Roberts: New pieces 'always welcome' in LA

December 18th, 2020

In his annual Winter Meetings media briefing on Thursday, there were two huge changes from the previous four winters for Dodgers manager Dave Roberts.

One, it was virtual. Two, there were no questions about what went wrong in the postseason.

“A lot of it is validation,” Roberts said. “You are in this to win championships. Having done that for the city, for the organization, I think certainly is a lot of validation.”

Two months into celebrating a World Series win, Roberts said there initially was more relief than elation, and now joy. And when he thinks about 2021 and what’s needed for a repeat, his wish list of a leverage reliever and a right-handed hitter is aligned with last week’s comments from club president Andrew Friedman.

Roberts, though, said he stays out of the negotiations, so he had little to offer on the possibility of third baseman Justin Turner’s return. Turner could be that right-handed bat, but so could DJ LeMahieu, as rumors have it. Roberts said he hasn’t “really gotten into” discussing free agency with the 36-year-old Turner, who reportedly is looking for a three-year contract.

“He’s going to kick the tires on whatever is available to him,” Roberts said. “He’s way up there (on the offseason priority list). He’s one of the Dodger greats; he really is. His body of work is special and unique, but it’s a two-way deal here. Selfishly, I’ll take him for as long as I can have him.”

Now that Blake Treinen, Pedro Báez and Jake McGee are free agents, Roberts understands that more help is needed in a bullpen that has already added reclamation projects Corey Knebel and Brandon Morrow and re-signed swingman Jimmy Nelson. The most likely target for that is free agent Liam Hendriks, although he’s on the shopping list of many clubs.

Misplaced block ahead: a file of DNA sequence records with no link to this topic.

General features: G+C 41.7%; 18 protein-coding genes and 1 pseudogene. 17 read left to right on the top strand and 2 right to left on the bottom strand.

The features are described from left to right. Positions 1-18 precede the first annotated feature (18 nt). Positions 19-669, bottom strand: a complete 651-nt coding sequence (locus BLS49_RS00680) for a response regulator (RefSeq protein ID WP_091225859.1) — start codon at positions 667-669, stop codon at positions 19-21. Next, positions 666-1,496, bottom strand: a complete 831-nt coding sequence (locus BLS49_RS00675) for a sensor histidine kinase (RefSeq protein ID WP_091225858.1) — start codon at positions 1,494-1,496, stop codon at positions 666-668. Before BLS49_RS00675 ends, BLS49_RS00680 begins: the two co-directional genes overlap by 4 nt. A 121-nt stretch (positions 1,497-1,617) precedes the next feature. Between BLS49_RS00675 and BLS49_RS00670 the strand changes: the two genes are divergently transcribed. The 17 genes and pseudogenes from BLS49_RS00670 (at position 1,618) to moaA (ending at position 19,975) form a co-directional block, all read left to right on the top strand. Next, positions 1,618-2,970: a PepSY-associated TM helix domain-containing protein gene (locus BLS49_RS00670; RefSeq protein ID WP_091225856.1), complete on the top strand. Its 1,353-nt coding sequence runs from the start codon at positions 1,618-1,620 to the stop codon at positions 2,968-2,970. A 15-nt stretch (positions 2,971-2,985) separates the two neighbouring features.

So, even after winning it all, Roberts holds to his belief that shaking up the roster every winter is beneficial.

“I just believe change -- infusing new life and new energy -- for me, I think is a good thing,” he said. “Adding new pieces is always welcome for me, but they have to fit.”

Roberts, a cancer survivor, said he’s confident MLB will play a complete season in 2021, and added that he plans to be vaccinated when it is available to him.

Roberts also ran through a handful of other hot topics:

On whether David Price will pitch in 2021 after electing not to play in 2020 because of the pandemic: “No, I’m not [sure]. David is very in tune with what’s going on, very intelligent. I don’t know. My hope -- I love being around him, and we’re better when he’s with us -- but as things become more clear, David will make a choice for him and his family.”

Price, responding Thursday on Twitter about whether he'll play in 2021, tweeted: “That’s the plan.”

On Cody Bellinger’s recovery from right shoulder surgery: “He’s rehabbing at Camelback Ranch [in Arizona]. He’s recovering well, ahead of schedule. What that means, I really don’t know. The hope is that he will be somewhat active when we start Spring Training. Everyone’s optimistic. It won’t change his position. I don’t see how he won’t be our center fielder.”

On uncertainty over the NL designated hitter: “We’re going about it as if there won’t be, and if there is, like we used the DH this year, we kind of used it as kind of a half-day of rest and rotating guys in and out.”

On the three-batter-minimum rule: “I thought I would really hate the three-batter minimum. I don’t think it accomplished the initial goal, to speed up the game. As far as strategy, that’s a strategy in itself.”

On the pivotal moment of 2020: “The easy answer is that day in August when ultimately Major League Baseball and the players decided to protest the game [against social injustice]. That was really something I will never forget. That was really powerful. That was very galvanizing.”

On restricting defensive shifts: “I don’t know if the shift is the sole reason why there isn’t a batted ball in play. It kind of goes to compensation, what players value, what agents and the industry and the fans [value], whether they value action and not just the strikeout, homer and the walk. How do we get there? Is it the ball? The player? Is it the height of the mound?”